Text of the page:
Cederbaum, J.A., Hutchinson, M.K., Duan, L. & Jemmott, L.S. (2012). The influence of maternal HIV serostatus on mother-daughter sexual risk communication and adolescent engagement in HIV risk behaviors. AIDS & Behavior, Online First.
Rice, E., Tulburt, E., Cederbaum, J.A., Adhikari, A.B. & Milburn, N.G. (2012). ). Social network analysis of the acceptability of an online social networking HIV prevention program for homeless youth. Health Education Research, Online First.
Baker, J.L., Brawner, B.M., Cederbaum, J.A., White, S., Davis, Z.M., Brawner, W. & Jemmott, L.S. (2012). Barbershops as venues to assess and intervene in HIV/STI risk among young, heterosexual African American men.Journal of Men’s Health, 6, 366-380.
Hutchinson, M.K., Kahwa, E., Waldron, N., Ahren, M., Brown, C.H., Hamilton, P.I., Hewitt, H.H., Aiken, J., Cederbaum, J.A. & Alter, E. (2012). Jamaican mothers’ influences of adolescent girls’ sexual beliefs and behaviors.Advanced Nursing Science, 44.
Cederbaum, J.A. (2012). The experience of communication, family roles, and behaviors in families living with HIV. Journal of Adolescent Research, 27(5).
Guerrero, E.G. & Cederbaum, J.A. (2011). Adoption and utilization of sexually transmitted infections testing in outpatient substance abuse treatment facilities serving high risk populations in the U.S. International Journal of Drug Policy, 22(1), 41-48.
Hutchinson, M.K. & Cederbaum, J.A. (2011). Talking to daddy’s little girl about sex: Daughters’ reports of sexual communication and support from fathers. Journal of Family Issues, 32, 550-572.
Dichter, M.E., Cederbaum, J.A. & Teitelman, A.M. (2010). The gendering of violence in intimate relationships: How violence makes sex less safe for girls. In M. Chesney-Lind & N. Jones (Eds.) Fighting for girls: New perspectives on gender and violence. Albany, NY: Albany, NY: SUNY.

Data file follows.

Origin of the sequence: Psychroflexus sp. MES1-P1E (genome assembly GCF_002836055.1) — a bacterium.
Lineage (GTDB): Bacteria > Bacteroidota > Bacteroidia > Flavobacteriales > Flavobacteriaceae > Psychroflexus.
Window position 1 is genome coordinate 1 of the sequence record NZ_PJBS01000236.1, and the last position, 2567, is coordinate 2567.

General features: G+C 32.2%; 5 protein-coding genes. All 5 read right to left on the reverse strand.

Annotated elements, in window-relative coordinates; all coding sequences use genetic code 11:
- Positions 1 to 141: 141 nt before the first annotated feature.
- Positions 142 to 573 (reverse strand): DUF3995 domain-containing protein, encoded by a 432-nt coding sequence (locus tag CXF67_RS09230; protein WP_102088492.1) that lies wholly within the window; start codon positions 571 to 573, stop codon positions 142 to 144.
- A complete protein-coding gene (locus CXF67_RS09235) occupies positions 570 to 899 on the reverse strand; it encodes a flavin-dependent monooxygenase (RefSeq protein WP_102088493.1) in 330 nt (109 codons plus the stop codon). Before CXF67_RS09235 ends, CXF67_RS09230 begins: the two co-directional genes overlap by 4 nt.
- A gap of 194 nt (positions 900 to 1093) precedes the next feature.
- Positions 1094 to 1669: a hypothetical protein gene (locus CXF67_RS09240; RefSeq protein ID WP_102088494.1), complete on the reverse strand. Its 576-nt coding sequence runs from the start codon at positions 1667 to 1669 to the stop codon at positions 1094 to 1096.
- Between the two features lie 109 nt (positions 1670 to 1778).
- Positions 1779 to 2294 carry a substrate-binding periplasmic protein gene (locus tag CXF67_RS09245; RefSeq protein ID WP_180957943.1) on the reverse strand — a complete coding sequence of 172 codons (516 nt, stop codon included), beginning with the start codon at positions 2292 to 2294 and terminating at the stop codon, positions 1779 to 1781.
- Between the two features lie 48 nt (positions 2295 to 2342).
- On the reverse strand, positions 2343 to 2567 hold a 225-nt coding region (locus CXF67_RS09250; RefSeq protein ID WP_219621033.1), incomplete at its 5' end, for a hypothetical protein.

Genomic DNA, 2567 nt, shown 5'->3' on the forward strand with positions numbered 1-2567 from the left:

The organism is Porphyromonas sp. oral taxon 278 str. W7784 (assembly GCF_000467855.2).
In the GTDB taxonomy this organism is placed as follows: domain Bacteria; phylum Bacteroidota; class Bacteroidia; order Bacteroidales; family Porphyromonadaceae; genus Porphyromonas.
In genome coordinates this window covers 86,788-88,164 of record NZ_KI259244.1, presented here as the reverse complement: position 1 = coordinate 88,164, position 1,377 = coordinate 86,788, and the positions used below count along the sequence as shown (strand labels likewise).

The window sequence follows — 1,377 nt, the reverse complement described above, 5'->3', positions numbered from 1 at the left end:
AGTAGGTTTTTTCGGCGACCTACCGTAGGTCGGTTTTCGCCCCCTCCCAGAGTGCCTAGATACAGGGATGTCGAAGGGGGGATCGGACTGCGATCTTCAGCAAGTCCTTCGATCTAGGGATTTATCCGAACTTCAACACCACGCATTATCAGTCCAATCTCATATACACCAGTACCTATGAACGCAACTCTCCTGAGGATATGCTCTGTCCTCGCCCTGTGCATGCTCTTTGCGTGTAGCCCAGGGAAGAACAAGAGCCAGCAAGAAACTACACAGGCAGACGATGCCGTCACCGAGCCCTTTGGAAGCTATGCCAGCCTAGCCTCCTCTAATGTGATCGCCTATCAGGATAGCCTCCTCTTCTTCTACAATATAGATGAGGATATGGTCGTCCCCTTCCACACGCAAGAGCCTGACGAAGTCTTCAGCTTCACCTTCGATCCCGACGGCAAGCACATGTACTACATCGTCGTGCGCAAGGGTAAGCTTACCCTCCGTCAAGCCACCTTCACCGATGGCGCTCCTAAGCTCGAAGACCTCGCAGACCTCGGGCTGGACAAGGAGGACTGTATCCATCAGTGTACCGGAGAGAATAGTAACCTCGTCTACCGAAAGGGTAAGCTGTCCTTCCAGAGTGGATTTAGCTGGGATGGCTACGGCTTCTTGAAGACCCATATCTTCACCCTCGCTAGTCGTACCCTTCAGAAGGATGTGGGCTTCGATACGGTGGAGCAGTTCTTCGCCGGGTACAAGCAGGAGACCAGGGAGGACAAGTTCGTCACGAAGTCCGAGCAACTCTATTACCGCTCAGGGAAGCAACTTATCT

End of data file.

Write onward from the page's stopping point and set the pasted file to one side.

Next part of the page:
Cederbaum, J.A. & Klusaritz, H.A. (2009). Clinical instruction: Using a strengths perspective approach with nursing students. Journal of Nursing Education, 48(8), 422-428.
Cederbaum, J.A. (2008). Name-based HIV reporting: Current status and advocacy needs. Journal of HIV/AIDS and Social Services: Research, Policy and Practice, 17(2), 117-133.
Mandell, D.S., Eleey, C., Cederbaum, J.A., Hutchinson, M.K., Jemmott, L.S. & Blank, M.B. (2008). Sexually transmitted infections among adolescents receiving special education services. Journal of School Health, 78, 382-388.
Caley, L., Syms, C., Robinson, L., Cederbaum, J.A., Henry, M. & Shipkey, N. (2008). What human service professionals know and want to know about fetal alcohol syndrome. Canadian Journal of Clinical Pharmacology, 15(1), e117-e123.
Jemmott, L.S., Jemmott, J.B., Hutchinson, M.K., Cederbaum, J.A. & O'Leary, A. (2008). Sexually Transmitted Infection/HIV Risk Reduction interventions in Clinical Settings. Journal of Obstetrics, Gynecologic, and Neonatal Nursing, 37, 137-145.
Teitelman, A.M., Ratcliffe, S.J. & Cederbaum, J.A. (2008). Parent-adolescent communication about sexual pressure, maternal norms about relationship power and STI/HIV protective behaviors of minority urban girls. Journal of the American Psychiatric Nurses Association, 14, 50-60.
Cederbaum, J.A., Marcus, S.C. & Hutchinson, M.K. (2007). The influence of knowing someone with HIV/AIDS on parent-child communication and HIV risk behaviors. Journal of HIV/AIDS Prevention in Children and Youth, 8(2), 31-44.
Teitelman, A.M., Dichter, M.E., Cederbaum, J.A. & Campbell, J. (2007). Intimate partner violence, condom use and HIV risk for adolescent girls: Gaps in the literature and future directions for research and interventions. Journal of HIV/AIDS Prevention in Children and Youth, 8(1), 65-93.
Cederbaum, J.A., Coleman, C.L., Goller, G. & Jemmott, L.S. (2006). Understanding the HIV risk reduction needs of heterosexual African American substance-abusing men. Journal of the Association of Nurses in AIDS Care, 17(6), 28-37.
Hutchinson, M.K., Thompson, A.C. & Cederbaum, J.A. (2006). Multi-system factors contributing to health disparities in preventive health care among lesbian women. Journal of Obstetrics, Gynecologic, and Neonatal Nursing, 35, 393-402.
Hutchinson, M.K. & Cederbaum, J.A. (2004). Family approaches to reducing adolescent sexual risk-taking behaviors. In M. Heisler, G. Rust, & A. Dubois (Eds.) Proceedings from the Third Annual Morehouse School of Medicine Primary Care & Prevention Conference. (pp. 67-72). Atlanta, GA: Morehouse School of Medicine.